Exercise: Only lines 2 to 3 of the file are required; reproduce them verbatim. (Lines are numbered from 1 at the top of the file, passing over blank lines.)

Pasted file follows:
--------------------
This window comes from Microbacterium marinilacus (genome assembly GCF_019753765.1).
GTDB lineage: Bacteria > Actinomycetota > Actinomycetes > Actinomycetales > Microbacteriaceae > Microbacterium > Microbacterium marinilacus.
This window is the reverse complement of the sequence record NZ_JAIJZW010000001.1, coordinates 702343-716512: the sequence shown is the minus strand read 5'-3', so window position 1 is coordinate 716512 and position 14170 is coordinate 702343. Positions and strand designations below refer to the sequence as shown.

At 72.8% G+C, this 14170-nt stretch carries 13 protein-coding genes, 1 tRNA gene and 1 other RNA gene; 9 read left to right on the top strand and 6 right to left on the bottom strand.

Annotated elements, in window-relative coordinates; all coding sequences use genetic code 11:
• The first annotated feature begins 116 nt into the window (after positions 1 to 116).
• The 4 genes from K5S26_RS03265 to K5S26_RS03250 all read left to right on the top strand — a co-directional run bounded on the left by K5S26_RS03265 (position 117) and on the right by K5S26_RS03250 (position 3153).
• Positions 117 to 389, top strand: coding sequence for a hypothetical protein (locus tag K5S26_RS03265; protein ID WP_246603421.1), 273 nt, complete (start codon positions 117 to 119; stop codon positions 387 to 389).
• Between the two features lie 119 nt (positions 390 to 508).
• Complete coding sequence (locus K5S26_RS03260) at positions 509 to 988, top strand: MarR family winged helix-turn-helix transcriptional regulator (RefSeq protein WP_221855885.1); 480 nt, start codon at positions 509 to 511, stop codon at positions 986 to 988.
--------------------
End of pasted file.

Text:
GTDB lineage: Bacteria > Actinomycetota > Actinomycetes > Actinomycetales > Microbacteriaceae > Microbacterium > Microbacterium marinilacus.
This window is the reverse complement of the sequence record NZ_JAIJZW010000001.1, coordinates 702343-716512: the sequence shown is the minus strand read 5'-3', so window position 1 is coordinate 716512 and position 14170 is coordinate 702343. Positions and strand designations below refer to the sequence as shown.